• Tan Shan

    How does this ties in with CPF Life? I read that at 55 half of minumum sum will be automatically deducted and at age 65, everything remaining in RA will be deducted. Suppose a person has $500,000 at age 55 in 2015, what will happen at 65 if he does not wish to withdraw any money out? And what is the difference in payout for man and woman and why?

    • Hi Ms. Tan,

      The CPF Life monthly payout depends on how much money you have in your Retirement Account at 65. The higher your RA, the higher your monthly payout.

      In the new scheme, you should be able to withdraw from your CPF when you turn 55 and again when you turn 65. You may choose not to withdraw any money. However, you cannot keep more than $241,500 in your RA.

      It seems like men get higher CPF Life monthly payouts than women. It’s not clear why. My guess? It’s because women tend to live about 5 years longer than men.

  • Obviously sounds like a big deal. Thanks a lot Peter for letting me know about the big deal behind the new CPF sum as my father is going to retired in the coming years. Thanks a lot for sharing this information,

  • Pingback: What the CPF Minimum Sum Changes Means for You - MoneySmart.sg()

  • Chris Chin

    Hi if today Mr A is 55 in 2016 and he has $180.000 in his cpf , let say in 2016 minimum sum is $170.000 .So he can withdraw $10.000 plus $5000= $15,000 cash ,so my questions is can he pledge for his property for $85.000 ?

    • Hi Chris, it seems your calculation is not right. If the Minimum Sum is $170,000 and Mr A has $180,000 in his CPF, then normally he can only withdraw at most $10,000 when he turns 55.

      However, in 2016, he will be given the option to pick the Basic Retirement Sum. That means he can pledge his property, and withdraw a larger amount from his CPF at 55. However, do note that his CPF Life monthly payout will be lower as a result.

      • Chris Chin

        Thank Mr Peter for your informations

  • Ms Hon

    Would this new scheme be applied retrospectively to people who are now above 55 years and who had lower minimum sums imposed then?

  • Shane Tan

    Hi Peter,

    I read the executive summary by the advisory panel which you mentioned above, and found 3 examples from page 14 to 15 illustrating cases of 3 male individuals who have $15,000, $80,500 and $161,000 respectively in their Retirement Accounts at age 55 in 2016.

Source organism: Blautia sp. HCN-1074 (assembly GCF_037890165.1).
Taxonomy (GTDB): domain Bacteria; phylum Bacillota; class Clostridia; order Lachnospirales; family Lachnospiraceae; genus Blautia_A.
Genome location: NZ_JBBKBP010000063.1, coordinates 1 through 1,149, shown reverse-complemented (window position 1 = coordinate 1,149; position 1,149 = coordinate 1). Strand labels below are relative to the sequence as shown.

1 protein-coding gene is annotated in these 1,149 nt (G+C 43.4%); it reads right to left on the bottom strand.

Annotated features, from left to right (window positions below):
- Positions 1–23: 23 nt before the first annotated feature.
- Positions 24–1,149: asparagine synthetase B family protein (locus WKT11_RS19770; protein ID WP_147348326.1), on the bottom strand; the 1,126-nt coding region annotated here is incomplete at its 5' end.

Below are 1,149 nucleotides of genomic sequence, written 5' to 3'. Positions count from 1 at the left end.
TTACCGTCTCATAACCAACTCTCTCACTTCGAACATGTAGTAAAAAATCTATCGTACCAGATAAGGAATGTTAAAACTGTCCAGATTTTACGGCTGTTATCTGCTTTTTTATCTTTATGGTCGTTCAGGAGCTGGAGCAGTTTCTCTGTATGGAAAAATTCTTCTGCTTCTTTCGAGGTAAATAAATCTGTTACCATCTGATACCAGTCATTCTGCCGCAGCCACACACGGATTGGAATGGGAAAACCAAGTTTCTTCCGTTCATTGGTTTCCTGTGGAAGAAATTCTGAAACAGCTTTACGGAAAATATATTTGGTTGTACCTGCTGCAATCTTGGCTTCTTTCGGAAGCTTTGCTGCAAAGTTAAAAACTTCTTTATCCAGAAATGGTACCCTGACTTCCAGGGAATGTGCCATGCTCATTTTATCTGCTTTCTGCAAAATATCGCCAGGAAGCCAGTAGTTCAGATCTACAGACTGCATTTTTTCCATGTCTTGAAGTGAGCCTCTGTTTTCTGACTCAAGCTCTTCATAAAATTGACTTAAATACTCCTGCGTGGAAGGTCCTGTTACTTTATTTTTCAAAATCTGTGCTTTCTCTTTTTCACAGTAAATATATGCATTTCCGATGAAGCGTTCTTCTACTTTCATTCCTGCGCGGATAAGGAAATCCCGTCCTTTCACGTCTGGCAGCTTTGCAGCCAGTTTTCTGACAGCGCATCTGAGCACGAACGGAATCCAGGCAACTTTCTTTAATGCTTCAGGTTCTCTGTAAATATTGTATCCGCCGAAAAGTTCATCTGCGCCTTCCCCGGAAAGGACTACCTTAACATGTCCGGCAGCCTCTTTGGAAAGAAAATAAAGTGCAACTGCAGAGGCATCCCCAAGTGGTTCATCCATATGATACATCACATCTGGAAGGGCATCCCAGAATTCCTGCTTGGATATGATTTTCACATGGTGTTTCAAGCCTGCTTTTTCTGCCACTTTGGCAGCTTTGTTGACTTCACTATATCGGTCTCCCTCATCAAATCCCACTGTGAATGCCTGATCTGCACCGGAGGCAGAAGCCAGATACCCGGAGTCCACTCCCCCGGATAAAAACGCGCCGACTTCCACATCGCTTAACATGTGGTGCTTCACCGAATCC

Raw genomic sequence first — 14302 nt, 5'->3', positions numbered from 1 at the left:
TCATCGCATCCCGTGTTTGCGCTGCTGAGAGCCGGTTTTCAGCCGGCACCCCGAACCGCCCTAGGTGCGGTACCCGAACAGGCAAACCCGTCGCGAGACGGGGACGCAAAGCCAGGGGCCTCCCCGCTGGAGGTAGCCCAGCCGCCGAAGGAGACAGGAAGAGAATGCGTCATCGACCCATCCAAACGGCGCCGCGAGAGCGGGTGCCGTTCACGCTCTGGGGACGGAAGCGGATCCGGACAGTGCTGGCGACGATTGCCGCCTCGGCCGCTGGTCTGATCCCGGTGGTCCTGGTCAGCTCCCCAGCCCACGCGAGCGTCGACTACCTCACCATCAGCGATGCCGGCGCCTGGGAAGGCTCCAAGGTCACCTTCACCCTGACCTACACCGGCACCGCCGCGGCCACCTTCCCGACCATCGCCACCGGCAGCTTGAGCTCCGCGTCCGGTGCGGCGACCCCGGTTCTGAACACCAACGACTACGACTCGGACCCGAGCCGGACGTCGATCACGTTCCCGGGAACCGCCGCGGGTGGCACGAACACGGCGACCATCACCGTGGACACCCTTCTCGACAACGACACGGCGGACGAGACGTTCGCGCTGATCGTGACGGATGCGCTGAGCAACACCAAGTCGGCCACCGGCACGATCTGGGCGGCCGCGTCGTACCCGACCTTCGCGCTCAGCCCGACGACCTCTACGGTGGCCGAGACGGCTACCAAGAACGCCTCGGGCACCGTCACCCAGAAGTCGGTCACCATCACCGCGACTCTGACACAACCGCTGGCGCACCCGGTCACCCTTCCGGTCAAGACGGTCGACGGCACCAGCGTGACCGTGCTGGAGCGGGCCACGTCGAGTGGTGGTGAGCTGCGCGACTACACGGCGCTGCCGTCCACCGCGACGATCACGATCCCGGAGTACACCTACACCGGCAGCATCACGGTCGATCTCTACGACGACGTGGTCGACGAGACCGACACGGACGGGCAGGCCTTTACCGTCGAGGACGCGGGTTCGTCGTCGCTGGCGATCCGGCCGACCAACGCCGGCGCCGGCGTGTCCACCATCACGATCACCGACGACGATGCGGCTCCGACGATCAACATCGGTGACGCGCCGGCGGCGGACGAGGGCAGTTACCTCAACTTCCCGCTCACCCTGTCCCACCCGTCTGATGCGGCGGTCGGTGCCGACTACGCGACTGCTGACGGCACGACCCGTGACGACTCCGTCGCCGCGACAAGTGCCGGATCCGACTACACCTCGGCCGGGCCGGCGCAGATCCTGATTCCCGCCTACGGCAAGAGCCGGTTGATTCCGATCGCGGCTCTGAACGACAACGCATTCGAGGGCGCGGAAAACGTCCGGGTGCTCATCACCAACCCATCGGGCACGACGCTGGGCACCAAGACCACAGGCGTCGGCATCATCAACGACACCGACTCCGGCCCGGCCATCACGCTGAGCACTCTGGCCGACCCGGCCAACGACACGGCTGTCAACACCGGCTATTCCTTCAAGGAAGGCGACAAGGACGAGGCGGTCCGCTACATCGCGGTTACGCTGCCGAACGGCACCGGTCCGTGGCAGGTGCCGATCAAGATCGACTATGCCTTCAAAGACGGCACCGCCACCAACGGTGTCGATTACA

It was further mentioned in those examples that these amounts ($15,000, $80,500 and $161,000) would have grown to $24,000, $123,600 and $240,500 respectively by the time they reach 65.

    I did a quick calculation and arrived at the numbers $24,433, $126,363 and $245,523 (rounded to the nearest dollar) instead. I had assumed that the birth dates of these individuals fall on 1 Jan, the interest rate for Retirement Account is constant at 4% throughout, there is an additional 1% interest on the first $60,0000 balance in RA, and there are no further contributions to the RA other than the interest earned. These do not include the additional 1% interest on the first $30,000 in the Retirement Account as the executive summary was issued before the Budget 2015 announcement.

    I was wondering if you had done similar calculations and if you could advise where I could have gone wrong in my calculations.

    Thank you so much.

    • Peter Lin

      Hi Shane, thanks for your comment.

      As far as I can tell, there seems to be nothing wrong with your calculations. However, I hope you understand that we only have access to the same information you do, so we can’t say for sure how the CPF Advisory Panel obtained these particular numbers. All the Advisory Panel indicated was that they used “current CPF interest rates” (footnote 18 on page 12). Why these interest rates appear lower than the 4% rate for Retirement Account is not immediately clear.

      Hope this helps somewhat!

  • Temasek

    That is if we managed to survive our stressful jobs and live to be 65!

  • Bob Koh